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Outdoors with Larry Dablemont: The green groundhog

Mont Cleary was not well-liked. Folks said he had killed a man in the ‘40s after a poker game on the river by pushing him over a bluff.

            Argis Blackfern was a good old boy that everyone in the pool hall liked and had fun with. Argis, who was known as Argie to everyone, was mentally slow, but happy. I think he was the one who ate a whole jar of mayonnaise after Rube Wallace bet him a dollar he couldn’t do it in less than a minute.

            Argie’s old mother came to the pool hall once madder’n hell because Argie had come home in his socks! Mont Cleary had taken his boots in a bet of some sort. They were nearly wore-out boots, as I recall it, who would want ‘em?  Mont did just because he could laugh about Argie walking around in socks with holes in them. 

            You might remember me writing about how Argie came into the pool hall once limping badly. Someone asked him why he was limping and Argie replied that he had gravel in his boot. When asked why he hadn’t removed it, Argie replied that “he jest hadn’t had the time.”

            Well as it came to be, that worthless Cleary had won five dollars from Argie in a bet and was laughing about it. The unbalanced young man never had much money and the whole thing angered Doc Dykes and Jerald Jeffries, two of the more intellectually-advanced members of the front bench regulars in dad’s pool hall. 

            Argie had come in one Saturday evening in the spring, telling a story about how he had seen a beaver run under his mom’s barn. Ol’ Mont bet him five dollars it wasn’t a beaver, so on a bright Sunday evening he and two or three of his ne’er-do-well buddies went out to Mrs. Blackfern’s barn with Argie. They found a pair of groundhogs feeding out around the jonquils and emerging clover. Mont yukked it up about how he had won five dollars from Argie and it angered Doc and Jerald enough that they cooked up a plan.

            The following Saturday, Jerald gave Argie a hundred dollar bill and told him to wait ‘til Mont got there and swear that he had seen a bright green groundhog emerge from under his mom’s barn on St. Patrick’s Day.

            Things pretty much went according to plan after that.  Doc Dykes hoorahed the story of the green beaver. Mont joined him of course, as Doc bet Argie100 dollars that there was no such thing there at the barn. As he had been instructed to do, the  befuddled Argie said little and took out that hundred-dollar bill, and Doc produced his. Jerald was to hold the money.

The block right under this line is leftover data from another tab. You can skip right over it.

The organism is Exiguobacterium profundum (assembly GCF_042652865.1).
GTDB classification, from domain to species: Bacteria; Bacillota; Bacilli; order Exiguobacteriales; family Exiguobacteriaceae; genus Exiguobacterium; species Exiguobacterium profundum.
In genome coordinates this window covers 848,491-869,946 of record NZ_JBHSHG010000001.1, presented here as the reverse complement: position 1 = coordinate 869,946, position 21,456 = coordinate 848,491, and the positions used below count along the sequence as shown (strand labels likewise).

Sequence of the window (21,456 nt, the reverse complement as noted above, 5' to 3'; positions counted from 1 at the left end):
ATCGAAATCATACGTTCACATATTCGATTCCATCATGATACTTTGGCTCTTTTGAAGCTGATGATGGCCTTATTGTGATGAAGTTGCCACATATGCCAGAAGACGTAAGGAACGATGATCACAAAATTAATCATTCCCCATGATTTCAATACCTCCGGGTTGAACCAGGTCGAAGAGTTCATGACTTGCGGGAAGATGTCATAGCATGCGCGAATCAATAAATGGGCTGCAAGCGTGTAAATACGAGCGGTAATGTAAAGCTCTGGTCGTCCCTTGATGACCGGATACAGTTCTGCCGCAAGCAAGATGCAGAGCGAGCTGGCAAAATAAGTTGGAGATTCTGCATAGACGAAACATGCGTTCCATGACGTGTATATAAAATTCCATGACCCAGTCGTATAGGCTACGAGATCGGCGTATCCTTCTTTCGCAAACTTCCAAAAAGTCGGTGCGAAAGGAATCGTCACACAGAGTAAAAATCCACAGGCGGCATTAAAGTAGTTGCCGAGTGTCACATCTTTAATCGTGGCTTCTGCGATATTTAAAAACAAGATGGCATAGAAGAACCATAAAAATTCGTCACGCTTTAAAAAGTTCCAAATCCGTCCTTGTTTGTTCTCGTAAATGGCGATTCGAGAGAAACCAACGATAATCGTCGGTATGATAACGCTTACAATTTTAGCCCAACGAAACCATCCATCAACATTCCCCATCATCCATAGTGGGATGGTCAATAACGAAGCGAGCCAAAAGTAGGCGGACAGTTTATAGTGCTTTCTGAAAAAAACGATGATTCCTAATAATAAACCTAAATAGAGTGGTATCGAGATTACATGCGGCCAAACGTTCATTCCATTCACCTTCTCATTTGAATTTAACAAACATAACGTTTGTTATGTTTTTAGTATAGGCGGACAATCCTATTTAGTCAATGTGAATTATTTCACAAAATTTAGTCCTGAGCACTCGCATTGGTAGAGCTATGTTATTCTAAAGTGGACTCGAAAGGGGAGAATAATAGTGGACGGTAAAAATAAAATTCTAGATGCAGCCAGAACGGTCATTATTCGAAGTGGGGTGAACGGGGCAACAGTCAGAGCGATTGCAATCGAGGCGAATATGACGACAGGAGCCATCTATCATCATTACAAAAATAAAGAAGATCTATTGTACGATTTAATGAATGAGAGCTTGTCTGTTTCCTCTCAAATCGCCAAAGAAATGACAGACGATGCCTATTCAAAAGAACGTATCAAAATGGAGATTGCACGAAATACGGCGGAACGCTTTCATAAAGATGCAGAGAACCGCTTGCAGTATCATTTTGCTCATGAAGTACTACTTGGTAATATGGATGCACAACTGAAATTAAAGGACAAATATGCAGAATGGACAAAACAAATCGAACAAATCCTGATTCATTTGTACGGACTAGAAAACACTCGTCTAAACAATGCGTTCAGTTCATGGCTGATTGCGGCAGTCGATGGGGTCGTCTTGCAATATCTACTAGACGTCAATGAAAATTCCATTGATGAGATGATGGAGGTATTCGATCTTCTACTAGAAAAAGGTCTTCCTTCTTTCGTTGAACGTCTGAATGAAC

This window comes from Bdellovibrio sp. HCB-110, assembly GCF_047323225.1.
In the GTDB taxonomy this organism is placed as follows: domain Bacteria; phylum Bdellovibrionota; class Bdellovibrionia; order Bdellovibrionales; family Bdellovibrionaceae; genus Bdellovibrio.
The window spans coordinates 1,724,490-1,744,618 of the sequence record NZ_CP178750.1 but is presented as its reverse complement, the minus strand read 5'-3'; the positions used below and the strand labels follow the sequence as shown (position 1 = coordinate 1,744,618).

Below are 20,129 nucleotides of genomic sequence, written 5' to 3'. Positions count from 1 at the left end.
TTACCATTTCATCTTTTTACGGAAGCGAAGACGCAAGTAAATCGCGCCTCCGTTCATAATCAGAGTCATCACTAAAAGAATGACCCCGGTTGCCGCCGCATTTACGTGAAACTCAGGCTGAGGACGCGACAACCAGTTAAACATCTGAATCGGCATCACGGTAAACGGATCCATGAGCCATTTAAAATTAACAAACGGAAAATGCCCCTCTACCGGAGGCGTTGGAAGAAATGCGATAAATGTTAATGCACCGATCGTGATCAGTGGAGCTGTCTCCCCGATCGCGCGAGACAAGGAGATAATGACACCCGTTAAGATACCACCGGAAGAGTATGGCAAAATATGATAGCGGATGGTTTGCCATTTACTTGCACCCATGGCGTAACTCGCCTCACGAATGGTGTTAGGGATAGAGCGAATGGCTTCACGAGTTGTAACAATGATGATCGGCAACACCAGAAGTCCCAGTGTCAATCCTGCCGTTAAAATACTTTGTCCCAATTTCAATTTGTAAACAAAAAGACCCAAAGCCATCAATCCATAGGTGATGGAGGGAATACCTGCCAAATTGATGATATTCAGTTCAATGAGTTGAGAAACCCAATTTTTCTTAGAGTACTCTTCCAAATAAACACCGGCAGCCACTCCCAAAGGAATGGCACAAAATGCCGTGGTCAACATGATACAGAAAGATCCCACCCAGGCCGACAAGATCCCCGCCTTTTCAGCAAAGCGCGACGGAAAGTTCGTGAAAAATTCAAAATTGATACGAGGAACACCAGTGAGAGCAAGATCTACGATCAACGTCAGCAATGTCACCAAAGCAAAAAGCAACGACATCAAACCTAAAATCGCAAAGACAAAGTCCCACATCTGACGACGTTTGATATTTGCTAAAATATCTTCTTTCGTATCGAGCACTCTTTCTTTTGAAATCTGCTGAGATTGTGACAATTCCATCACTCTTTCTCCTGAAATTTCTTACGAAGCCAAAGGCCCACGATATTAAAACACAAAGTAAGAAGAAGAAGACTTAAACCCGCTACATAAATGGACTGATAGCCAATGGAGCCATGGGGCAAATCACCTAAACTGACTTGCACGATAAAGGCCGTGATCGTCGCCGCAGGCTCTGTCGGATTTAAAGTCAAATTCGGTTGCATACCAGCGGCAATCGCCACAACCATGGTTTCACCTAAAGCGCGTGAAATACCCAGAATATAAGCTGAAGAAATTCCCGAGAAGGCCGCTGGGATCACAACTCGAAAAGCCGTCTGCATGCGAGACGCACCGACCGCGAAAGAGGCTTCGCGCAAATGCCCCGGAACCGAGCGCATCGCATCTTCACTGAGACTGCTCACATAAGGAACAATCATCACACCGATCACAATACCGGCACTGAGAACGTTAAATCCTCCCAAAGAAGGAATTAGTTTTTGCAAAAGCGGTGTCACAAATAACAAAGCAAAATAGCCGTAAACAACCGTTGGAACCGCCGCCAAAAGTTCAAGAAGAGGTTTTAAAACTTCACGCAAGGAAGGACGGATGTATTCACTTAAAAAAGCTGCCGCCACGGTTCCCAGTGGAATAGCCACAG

Mont was suckered badly that day, begging to add his 100 dollars to the bet as all the front bench regulars whooped it up and slapped their knees and laughed derisively. Now Jerald held three 100-dollar bills and Doc and Mont decided that when they took Argie’s 100, they would split it 50-50. But if Argie could in fact produce a green woodchuck sighting, he got the whole 300.

            The trap was set. I don’t think it could have gone any better. Argie just kept his mouth shut and Doc and Jerald said that if, before church the next morning there was no green groundhog to be seen, Argie lost the bet and Mont and Doc would be 50 dollars richer.

            Doc of course, was the brains of the deception and he couldn’t have prayed for it to go better. On Friday, Jim Splechter and Ol’ Bill Stalder went out and live-trapped a groundhog under the widow Blackfern’s barn. They spent a considerable time there, having coffee and a slice or two of her oven-baked sweet-tater pie and flirting with the old widow. That gave a young groundhog time to emerge from beneath the barn to go in the trap to get the carrot it was baited with. And he was caught!

            On Saturday, the week after St. Patrick’s Day, Ol’ Bill handed over the live-trap cage and after a good spraying with bright green paint, they had the green whistle-pig that would cost Mont Cleary a hundred dollars.

            Sometimes though, perfect plans go awry and when Doc and Jerald and Mont and Argie and a half-dozen of the pool hall’s front bench regulars went out on Sunday morning to witness a green groundhog…he had escaped from the pen inside the barn. Doc and Jerald had forgotten that there are two things woodchucks can do…dig and chew!

            How much of a barn floor can a woodchuck chuck, if a woodchuck wants to chuck wood under his pen?

He was gone! Mont was ecstatic as they walked out of the barn with Argie’s head held low and Jerald fishing in his pocket for the 300 dollars, of which he only had two.

            And then came the miracle still talked about today. It was Ol’ Jess Wolf who saw it and exclaimed, “Looky, Yonder!” And there, well below the barn in the creek bottom, feeding amongst a patch of clover 400 yards away was a bright green groundhog.

            There almost was a fight, as Mont figured things out, but there were too many there for Mont to whip, so he just resolved that he had been tricked and cheated, flamboozled and deceived!

            Doc got his 100 dollars back and Argie got Mont’s 100 dollars, probably the most money he ever had at one time. The groundhog eventually got the green paint to wear off, I guess. One of the front bench regulars said that they saw him before it did, on the other side of the crick downstream a ways in Morley Ryker’s field. Morley’s son hunted groundhogs in the summer and the family ate them. They all chuckled when they thought of Morley’s son shootin’ and bringin’ home a somewhat-green groundhog.

            But I’ll bet a hundred dollar bill that none of that family would eat a green groundhog! It’d be sort of like shooting a sacred white buffalo!

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